In bright green sunglasses and a catchy tempo to match, Henry Toe offered a snappy farewell to Ebola, a disease that had ravaged the West African nation of Liberia.
He rapped a song.
“Ebola it’s time for you to go back, you have shown yourself enough alright? Bad sickness like you, you brought more fear. We giving you back, we’re not even scared,” Toe rapped.
Liberia was declared free from Ebola on Saturday after 42 days without a new case, the medical charity Médecins Sans Frontières (MSF) said, but it urged vigilance until the virus was extinguished in neighbouring Guinea and Sierra Leone.
'A GREAT DAY OF CELEBRATION IN LIBERIA'
Nearly half of those deaths have been in Liberia, where the outbreak peaked between August and October, with hundreds of cases a week, sparking international alarm. The United States sent in troops to help build treatment clinics in the country founded by freed US slaves.
Helped by the visible US military presence, President Ellen Johnson Sirleaf’s government launched a national awareness campaign to stem the disease, which is spread by physical contact with infected people, from spreading.
Now with Liberia being declared Ebola free, residents breathed a sigh of relief.
“I am happy that once more Liberians can be able to shake hands,” said Ivor S. Moore, a student. “You know it is our culture, we like to hug people, we like to shake hands. We like to eat in the same bowl with our friends and family.”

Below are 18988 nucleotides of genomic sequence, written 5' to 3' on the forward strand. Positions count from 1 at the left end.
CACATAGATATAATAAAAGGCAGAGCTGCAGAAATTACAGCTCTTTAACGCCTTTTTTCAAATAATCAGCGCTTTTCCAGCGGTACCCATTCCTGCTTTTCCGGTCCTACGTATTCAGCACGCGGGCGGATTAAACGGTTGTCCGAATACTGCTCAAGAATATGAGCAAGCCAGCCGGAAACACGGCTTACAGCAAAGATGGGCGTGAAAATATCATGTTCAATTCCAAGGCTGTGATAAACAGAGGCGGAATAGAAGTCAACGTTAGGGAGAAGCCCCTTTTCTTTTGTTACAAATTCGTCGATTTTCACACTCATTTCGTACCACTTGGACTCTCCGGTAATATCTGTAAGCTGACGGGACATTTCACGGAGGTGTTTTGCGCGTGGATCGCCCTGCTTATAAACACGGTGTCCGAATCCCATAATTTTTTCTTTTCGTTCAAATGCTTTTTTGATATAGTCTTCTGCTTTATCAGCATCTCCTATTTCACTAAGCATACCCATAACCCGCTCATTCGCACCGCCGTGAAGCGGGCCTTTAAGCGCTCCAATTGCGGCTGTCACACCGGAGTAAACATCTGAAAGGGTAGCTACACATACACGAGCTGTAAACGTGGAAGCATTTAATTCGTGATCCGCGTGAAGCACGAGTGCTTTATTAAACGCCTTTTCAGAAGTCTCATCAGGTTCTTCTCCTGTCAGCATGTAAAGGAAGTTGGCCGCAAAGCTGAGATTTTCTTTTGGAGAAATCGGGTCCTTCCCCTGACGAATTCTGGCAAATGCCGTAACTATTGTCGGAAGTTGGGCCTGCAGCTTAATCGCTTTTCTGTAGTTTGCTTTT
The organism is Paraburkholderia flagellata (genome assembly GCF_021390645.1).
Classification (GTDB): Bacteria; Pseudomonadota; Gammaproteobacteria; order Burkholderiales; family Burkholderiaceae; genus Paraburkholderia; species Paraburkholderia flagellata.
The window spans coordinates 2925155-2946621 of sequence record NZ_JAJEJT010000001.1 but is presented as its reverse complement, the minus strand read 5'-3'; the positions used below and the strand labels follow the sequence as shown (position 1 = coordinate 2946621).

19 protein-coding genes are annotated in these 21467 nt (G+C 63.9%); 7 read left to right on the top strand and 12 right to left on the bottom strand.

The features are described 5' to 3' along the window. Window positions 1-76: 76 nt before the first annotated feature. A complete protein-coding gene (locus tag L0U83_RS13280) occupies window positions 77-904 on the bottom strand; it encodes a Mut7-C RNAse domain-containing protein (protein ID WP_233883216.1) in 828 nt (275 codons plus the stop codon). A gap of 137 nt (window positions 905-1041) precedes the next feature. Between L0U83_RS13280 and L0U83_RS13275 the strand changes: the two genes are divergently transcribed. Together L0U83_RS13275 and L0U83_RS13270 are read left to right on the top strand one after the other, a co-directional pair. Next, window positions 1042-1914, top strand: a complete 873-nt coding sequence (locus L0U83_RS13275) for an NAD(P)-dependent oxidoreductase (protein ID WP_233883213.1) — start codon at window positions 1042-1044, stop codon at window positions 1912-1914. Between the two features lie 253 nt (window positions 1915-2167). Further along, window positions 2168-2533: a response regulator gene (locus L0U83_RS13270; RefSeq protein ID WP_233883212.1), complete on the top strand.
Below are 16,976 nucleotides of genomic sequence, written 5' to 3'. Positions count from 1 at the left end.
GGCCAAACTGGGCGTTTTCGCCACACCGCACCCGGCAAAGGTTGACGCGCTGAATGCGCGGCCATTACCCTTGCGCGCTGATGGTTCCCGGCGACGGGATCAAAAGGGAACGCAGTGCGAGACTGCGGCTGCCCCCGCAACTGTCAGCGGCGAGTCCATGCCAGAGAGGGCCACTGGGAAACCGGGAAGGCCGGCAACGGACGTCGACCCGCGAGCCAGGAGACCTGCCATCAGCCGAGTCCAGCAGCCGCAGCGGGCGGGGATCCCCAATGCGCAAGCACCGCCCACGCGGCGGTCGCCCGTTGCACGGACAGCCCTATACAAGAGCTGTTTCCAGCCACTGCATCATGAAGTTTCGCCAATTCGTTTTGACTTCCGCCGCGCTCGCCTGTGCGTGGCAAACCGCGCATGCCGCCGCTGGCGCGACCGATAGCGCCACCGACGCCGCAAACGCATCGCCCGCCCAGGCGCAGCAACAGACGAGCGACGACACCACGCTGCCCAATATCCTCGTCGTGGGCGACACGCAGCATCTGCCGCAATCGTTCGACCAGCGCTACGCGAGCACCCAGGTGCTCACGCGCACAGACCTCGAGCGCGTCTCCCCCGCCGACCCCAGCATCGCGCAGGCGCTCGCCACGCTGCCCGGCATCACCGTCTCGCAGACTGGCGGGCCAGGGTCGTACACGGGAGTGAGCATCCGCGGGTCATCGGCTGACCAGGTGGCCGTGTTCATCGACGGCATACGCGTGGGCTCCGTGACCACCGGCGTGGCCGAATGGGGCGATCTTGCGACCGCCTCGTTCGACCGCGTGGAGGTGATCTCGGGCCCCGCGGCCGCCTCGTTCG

In an Ebola treatment unit in the Liberian capital of Monrovia that saw hundreds of patients at the height of the epidemic, no new cases have been brought to their doors in over two months.
Although health workers still follow protocol by wearing protective equipment, they are now getting ready to dismantle the facility.
‘Can’t take our foot off the gas’
MSF said that Liberia’s completion of the WHO’s benchmark for the end of an Ebola epidemic -- 42 days without a new case, marking twice the maximum incubation period of the virus -- should not lead to complacency.
“We can’t take our foot off the gas until all three countries record 42 days with no cases,” said Mariateresa Cacciapuoti, MSF’s head of mission in Liberia.
She urged Liberia to step up cross-border surveillance to prevent Ebola slipping back into the country.
Other officials underscored the assessment.
“The virus is not yet out of the region, and as long as the virus is in the region we’re still, all of us, potentially at risk,” Peter Graaff, United Nations Ebola crisis manager for Liberia told FRANCE 24.
“As long as our brothers and sisters in the other countries continue to be affected and in some cases die, there’s no reason to celebrate. However, it is going to be an important moment for Liberia in terms of getting back to a normal path.”
The UN Special Envoy on Ebola, David Nabarro, said this week that Liberian authorities had pledged to maintain heightened surveillance for at least a year after being declared Ebola-free on Saturday.
Nabarro suggested that, even though fewer than 20 new cases were reported in Guinea and Sierra Leone last week, it could take months to get to zero.
International aid organisations were forced to step in as the Ebola outbreak ravaged the region’s poorly equipped and understaffed healthcare systems.
MSF -- which was highly critical of the slow response by the UN and western governments - opened the world’s largest Ebola management centre in the Liberian capital Monrovia last year, with a capacity of 400 beds.
Since then, efforts have paid off and news of an Ebola free Liberia was met with elation on the capital's streets.
“I’m very joyous right now, I feel very glad, I’m happy. I am overjoyed in fact, I’m overwhelmed,” Henry Toe, the rapper, said.
(FRANCE 24 with REUTERS)
Date created : 2015-05-09